Developers who may want to build in Buellton could face a long wait, following the city council’s decision to place a hold on any mixed-use projects until further notice. Currently, there are no projects in the pipeline.

At its March 12 meeting, the council unanimously voted to suspend the city’s relatively new mixed-use ordinance passed in December. The council also limited the authority of the planning director, zoning administrator and planning commission, which, before the decision, could have given small development projects the green light without the council’s final approval.

The ordinance governs how mixed-use projects are developed and built in the city.  

About 25 residents attended the meeting, many of whom expressed concerns about the current ordinance, which allows buildings to be as high as 45 feet and with as many as 15 units per acre, among other things. 

Councilmember Dave King voiced concerns that the mixed use ordinance would allow a commercial or manufactured project to be included with multi-family residential areas at a density of up to 16 units per acre.

“Theoretically, you could have five units on the bottom, five up above that and five up above that?” said King. Bierdzinski answered that he was correct, but that it would be “subject to approval by the planning commission with a development plan.”

Changes to the mixed-use ordinance being considered include allowing a maximum of 10 units per acre, rather than 15, to be built, and placing a building cap of 100 projects citywide.

The hold on the ordinance is effective for at least 45 days, but could be extended up to a year, if the council does not finish making changes. John Petersen of Santa Ynez, who described himself as a potential developer, said that the mixed use ordinance was beneficial, and that he would like to see the council adopt the shorter 45-day version, instead of extending it out a year, “to give us some sense that we can have our plan and projects in line and in the hopper,” he said. “Potentially, we all hope we will be in recovery at that point in time and will have a little bit of mixed use at a lower density.”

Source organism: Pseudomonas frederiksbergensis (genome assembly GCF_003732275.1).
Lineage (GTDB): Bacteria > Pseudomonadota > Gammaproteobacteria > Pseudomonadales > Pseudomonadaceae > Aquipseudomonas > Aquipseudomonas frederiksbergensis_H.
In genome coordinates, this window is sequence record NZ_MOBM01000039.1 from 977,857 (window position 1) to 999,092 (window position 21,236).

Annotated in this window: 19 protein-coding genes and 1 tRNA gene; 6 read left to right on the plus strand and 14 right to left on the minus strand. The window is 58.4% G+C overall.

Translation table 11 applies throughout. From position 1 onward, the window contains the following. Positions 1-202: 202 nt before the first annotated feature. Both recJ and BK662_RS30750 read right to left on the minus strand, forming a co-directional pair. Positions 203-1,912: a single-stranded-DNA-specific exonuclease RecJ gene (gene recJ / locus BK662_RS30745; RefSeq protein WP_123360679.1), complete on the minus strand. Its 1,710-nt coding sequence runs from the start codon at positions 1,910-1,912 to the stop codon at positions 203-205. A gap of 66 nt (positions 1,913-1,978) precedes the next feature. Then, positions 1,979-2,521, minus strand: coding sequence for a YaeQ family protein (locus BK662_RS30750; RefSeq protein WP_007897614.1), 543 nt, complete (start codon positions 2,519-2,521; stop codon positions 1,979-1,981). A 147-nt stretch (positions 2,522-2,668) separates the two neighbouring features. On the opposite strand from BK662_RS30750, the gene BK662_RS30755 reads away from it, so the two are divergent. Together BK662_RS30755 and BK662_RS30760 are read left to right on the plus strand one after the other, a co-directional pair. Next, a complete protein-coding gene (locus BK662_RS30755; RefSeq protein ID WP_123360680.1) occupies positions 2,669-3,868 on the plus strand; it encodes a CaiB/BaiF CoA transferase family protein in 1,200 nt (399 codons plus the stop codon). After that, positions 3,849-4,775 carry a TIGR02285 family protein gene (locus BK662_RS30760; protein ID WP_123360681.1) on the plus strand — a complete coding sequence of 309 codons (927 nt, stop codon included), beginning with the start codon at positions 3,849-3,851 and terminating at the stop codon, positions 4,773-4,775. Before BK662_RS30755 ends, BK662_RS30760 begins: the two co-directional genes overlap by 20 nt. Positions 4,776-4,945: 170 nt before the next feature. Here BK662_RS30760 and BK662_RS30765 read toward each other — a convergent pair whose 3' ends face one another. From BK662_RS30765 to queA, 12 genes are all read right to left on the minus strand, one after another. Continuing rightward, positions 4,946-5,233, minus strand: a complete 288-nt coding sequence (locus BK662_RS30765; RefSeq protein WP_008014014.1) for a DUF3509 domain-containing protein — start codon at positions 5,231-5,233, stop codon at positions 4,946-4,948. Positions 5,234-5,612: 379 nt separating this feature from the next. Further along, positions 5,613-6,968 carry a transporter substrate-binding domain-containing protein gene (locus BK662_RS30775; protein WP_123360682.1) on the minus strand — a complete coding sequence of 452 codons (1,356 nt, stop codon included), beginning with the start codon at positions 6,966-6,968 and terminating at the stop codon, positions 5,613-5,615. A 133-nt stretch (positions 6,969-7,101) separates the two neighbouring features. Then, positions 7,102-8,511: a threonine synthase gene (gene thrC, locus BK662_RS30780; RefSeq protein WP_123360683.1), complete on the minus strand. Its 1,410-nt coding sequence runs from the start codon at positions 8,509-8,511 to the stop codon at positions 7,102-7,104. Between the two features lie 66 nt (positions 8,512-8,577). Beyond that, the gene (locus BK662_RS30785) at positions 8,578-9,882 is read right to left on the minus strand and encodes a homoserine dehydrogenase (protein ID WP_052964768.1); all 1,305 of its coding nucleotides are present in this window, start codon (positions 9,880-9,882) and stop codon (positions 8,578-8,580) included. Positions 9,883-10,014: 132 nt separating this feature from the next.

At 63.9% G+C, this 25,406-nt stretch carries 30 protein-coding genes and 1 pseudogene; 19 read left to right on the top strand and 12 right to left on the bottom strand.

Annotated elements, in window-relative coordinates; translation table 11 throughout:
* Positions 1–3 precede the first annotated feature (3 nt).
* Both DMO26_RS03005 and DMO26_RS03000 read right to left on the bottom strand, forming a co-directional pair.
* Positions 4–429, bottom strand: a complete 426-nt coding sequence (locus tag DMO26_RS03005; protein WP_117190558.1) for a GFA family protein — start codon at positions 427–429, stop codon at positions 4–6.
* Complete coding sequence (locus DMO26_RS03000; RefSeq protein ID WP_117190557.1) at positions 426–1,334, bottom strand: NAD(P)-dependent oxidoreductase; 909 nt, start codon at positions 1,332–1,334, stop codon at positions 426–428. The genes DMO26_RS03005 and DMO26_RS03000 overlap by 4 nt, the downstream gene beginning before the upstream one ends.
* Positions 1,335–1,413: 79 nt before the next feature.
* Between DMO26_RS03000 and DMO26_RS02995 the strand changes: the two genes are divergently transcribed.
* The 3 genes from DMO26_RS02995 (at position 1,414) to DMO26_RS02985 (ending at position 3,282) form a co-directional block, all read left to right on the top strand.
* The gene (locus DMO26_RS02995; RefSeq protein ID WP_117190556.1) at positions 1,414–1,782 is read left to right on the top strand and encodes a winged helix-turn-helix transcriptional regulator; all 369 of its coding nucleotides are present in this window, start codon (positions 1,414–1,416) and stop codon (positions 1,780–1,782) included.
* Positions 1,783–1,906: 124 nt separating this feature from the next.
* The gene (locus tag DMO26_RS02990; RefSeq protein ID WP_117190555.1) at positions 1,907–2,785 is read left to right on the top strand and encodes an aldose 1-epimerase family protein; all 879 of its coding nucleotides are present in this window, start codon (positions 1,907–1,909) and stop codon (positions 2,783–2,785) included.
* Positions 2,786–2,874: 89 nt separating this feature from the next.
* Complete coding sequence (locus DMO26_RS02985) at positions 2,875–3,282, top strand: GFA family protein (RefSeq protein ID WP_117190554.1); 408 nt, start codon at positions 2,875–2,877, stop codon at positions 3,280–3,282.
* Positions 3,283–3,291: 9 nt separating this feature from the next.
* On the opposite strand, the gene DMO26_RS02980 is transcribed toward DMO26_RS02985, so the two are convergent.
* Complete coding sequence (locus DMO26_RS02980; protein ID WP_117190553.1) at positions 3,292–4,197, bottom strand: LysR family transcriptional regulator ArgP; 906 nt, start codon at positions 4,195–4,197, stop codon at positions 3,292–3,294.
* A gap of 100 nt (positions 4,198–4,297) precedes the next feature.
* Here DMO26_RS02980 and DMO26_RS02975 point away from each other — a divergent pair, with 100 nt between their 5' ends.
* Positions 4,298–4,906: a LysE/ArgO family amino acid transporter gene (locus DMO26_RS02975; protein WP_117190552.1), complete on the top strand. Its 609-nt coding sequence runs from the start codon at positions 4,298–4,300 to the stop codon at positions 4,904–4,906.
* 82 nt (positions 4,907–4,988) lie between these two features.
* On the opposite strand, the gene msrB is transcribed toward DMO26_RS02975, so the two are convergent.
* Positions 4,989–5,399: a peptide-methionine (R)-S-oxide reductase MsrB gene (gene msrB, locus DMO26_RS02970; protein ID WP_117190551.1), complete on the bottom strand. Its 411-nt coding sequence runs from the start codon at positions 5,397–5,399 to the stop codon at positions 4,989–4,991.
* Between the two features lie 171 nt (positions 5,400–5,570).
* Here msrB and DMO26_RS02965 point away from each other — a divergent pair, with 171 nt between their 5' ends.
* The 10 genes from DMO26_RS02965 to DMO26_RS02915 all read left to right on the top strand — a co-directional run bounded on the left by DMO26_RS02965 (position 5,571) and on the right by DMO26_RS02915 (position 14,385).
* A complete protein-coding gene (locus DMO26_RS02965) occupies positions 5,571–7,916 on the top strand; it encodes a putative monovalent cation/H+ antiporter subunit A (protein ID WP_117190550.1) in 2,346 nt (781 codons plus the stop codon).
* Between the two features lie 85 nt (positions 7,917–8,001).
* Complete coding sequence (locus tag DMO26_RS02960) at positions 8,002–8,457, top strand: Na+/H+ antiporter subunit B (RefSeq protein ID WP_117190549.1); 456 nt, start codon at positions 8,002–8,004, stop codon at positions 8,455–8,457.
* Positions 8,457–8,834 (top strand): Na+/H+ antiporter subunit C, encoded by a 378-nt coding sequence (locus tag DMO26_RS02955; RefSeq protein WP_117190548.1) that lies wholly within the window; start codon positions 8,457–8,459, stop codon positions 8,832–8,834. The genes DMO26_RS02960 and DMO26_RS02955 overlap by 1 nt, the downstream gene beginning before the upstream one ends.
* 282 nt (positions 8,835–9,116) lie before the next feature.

The decision to suspend the ordinance created slight changes to the city’s Housing Element, the document that contains the city’s goals, policies and land-use programs required by all cities in California as part of their general plans.

The March 12 meeting also included the third and final session of the Housing Element Update workshop, which allowed the public to weigh in on the Regional Housing Needs Assessment (RHNA) allocation.

The allocation, an affordable housing mandate by the state, is part of the California Housing Element Law, which is updated every five years. It requires the county to zone a predetermined amount of available land for affordable housing. It is designed to supply mixed housing, encourage efficient development and improve the job-housing demand.

Bierdzinski explained that the mixed use is not a key for the state looking at affordable housing adequate sites. But Councilwoman Victoria Pointer said she did not want the state to receive a report with certain figures in it that “did not necessarily reflect what we want the fabric of this community to look like.”

As part of an ongoing issue, many members of the public questioned why the city documented that it had the ability to absorb more than 1,200 affordable housing units, when the state only required it show how it would accommodate 785 units to comply with the state mandate.

As a result, the council directed the city reveal only how the city would accommodate the required number of units.

City Planning Director Marc Bierdzinski explained that full public hearings will be held after the state’s comments are received.

“Right now we are just trying to get it to the state to get their comments,” he said. “They are going to have comments for us to look at, too.” The city’s RHNA allocation numbers must be certified by the state by Aug. 31. If delayed, it could jeopardize funding for housing projects. The next city council meeting is March 26 at 140 W. Hwy. 246, Buellton.

Reach Wendy Thompson at wendy@syvjournal.com.